CBD Oil and Driving in the UK

by Tim W. Shaw January 13, 2020

CBD Oil and Driving in the UK

CBD oil won’t get you high, has a good safety profile and has been tried by nearly 10% of people in the UK (Ibbetson, 2019).

Car driving through countrysideIts explosive rise in popularity has set a new standard for food supplements and is supported by the incredibly wide array of products available. Even though you can pop into your local coffee shop and pick up a CBD latte, its association with cannabis means that many people remain, understandably, cautious.

In 2015, the law changed making it easier for police to catch and prosecute drug drivers (Think). This has resulted in many people asking the question: Is it safe and legal to drive after taking CBD? If you are considering using CBD oil and want to know more or take it regularly and want the full story, let’s take a detailed look at CBD and driving.

Is it legal to drive after taking CBD oil?

THC-and-CBNCBD is a non-intoxicating cannabinoid and won't impair your ability to drive. However, most CBD oils contain traces of other cannabinoids including CBN and THC. Both are controlled substances and mustn't make up more than 1mg of any container of CBD (Home Office, 2018).

THC is the cannabinoid that gives cannabis its intoxicating qualities. Trace amounts can be found in some hemp extracts (full-spectrum products for instance) depending on the raw material and the effectiveness of the extraction process. The best CBD producers use legal industrial hemp varieties with less than 0.2% THC (McAuley). They also invest in specially designed extraction techniques to reduce this further.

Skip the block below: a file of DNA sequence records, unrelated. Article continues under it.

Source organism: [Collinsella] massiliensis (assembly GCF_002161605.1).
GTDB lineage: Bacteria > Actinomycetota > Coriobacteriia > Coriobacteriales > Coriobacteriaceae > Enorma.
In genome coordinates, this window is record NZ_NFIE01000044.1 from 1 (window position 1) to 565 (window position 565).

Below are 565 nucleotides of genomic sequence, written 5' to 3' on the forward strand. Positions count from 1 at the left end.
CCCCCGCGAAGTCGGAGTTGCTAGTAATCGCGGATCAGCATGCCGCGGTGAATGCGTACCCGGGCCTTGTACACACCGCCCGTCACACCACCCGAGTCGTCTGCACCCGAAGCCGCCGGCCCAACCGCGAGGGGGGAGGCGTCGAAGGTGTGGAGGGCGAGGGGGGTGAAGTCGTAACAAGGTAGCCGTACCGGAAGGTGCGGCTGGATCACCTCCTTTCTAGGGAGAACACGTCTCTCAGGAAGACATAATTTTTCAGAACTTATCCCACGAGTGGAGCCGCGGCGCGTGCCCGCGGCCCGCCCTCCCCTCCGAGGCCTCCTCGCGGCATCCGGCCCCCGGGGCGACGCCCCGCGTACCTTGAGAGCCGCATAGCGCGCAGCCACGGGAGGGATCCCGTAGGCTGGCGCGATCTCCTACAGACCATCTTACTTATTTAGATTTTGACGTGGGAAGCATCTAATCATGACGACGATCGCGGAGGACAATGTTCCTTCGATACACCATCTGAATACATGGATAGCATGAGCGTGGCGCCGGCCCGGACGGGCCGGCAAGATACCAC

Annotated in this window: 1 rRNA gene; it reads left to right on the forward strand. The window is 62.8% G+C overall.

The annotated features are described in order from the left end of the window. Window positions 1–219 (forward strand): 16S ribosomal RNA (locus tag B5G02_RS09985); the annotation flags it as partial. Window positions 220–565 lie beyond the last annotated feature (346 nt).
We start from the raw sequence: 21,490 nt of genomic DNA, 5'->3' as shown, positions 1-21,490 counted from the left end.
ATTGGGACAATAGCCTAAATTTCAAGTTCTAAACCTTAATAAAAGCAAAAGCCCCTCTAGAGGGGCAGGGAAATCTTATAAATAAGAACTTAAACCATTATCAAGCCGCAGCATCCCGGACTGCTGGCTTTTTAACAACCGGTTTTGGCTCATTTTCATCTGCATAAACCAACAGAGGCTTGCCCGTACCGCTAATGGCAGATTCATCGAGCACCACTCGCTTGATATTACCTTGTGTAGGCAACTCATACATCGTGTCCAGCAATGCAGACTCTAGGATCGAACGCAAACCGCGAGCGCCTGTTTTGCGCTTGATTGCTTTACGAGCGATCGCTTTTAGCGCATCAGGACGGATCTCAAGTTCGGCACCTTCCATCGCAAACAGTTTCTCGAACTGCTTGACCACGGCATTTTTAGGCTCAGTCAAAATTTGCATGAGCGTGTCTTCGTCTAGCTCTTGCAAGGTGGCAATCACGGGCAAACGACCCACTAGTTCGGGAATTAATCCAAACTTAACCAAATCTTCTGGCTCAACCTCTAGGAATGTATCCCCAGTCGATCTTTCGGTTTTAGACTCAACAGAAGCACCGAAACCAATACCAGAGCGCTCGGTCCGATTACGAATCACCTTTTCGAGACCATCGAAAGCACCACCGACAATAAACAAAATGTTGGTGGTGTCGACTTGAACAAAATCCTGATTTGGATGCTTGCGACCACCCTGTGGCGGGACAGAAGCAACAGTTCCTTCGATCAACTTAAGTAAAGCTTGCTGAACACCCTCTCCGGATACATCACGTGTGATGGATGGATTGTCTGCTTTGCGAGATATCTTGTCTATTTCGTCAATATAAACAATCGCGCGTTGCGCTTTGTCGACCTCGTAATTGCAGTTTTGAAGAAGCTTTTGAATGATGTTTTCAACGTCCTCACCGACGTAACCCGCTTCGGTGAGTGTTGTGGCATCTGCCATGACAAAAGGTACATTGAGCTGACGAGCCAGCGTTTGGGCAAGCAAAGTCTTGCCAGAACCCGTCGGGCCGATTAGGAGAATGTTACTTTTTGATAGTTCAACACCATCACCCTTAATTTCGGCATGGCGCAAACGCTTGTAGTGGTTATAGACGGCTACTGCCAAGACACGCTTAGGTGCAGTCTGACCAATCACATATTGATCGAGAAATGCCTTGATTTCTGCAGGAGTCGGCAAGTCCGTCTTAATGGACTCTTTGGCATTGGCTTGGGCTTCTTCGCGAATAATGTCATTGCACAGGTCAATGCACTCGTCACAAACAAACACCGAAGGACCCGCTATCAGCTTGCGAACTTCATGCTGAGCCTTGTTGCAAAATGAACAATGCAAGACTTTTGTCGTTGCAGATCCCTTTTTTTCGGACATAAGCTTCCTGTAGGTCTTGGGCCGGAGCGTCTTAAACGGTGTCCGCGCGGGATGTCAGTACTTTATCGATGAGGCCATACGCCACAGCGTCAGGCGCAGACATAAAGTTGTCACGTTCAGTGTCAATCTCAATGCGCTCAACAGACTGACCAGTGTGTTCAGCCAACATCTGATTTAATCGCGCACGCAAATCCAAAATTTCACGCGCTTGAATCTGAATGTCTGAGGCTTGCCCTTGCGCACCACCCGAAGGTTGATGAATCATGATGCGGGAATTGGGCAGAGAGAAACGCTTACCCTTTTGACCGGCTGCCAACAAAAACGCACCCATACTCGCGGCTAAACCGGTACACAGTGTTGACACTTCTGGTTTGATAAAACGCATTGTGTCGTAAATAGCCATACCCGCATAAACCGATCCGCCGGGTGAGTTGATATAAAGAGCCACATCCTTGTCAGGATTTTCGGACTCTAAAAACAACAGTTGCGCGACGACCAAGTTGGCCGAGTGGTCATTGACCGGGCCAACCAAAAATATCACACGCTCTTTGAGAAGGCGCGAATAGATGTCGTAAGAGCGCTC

CBD products can then be sent for analysis by an independent lab. The results confirm the amount of THC found in the sample and can be made available to customers. By checking lab results and researching the brand, you can be confident that they contain only traces of THC and CBN, making it both legal and safe to drive. 

What happens if I am stopped by the police?

English Police CarThis is unlikely to happen, but if an officer believes that you are unfit to drive, they may ask you to do a 'field impairment test' or complete a roadside drug screening kit (Home Office, N.D.). The test is a series of quick tasks such as walking in a straight line, which will give an indication if you are intoxicated. This may be followed up with a drug kit which tests for cannabis and cocaine.

A Police Constable told us that you will only fail a drug screening check if you have more than 2 micrograms of THC per ml of blood. "The blood test results show the micrograms of THC per ml of blood. So if the thing you [take] doesn't contain THC then it won't come back in the blood […]. So [take] all the CBD you like, if it has no THC, you won't go over the limit in theory." You can take some simple steps to make sure that the CBD you use doesn’t contain too much THC or that it doesn’t build up in your system. 

Can you take CBD and drive safely?

While CBD is known to be safe, it is always important to notice how any new food supplement affects you personally (WHO, 2018). Cannabinoids respond to the body chemistry of each person in a way that is unique to them.

Safe DrivingEvery time you drive, it is necessary to make the personal assessment that you are fit to drive, for any reason. UK law states:

"It's illegal to drive if either:

you're unfit to do so because you're on legal or illegal drugs.

you have certain levels of illegal drugs in your blood (even if they have not affected your driving).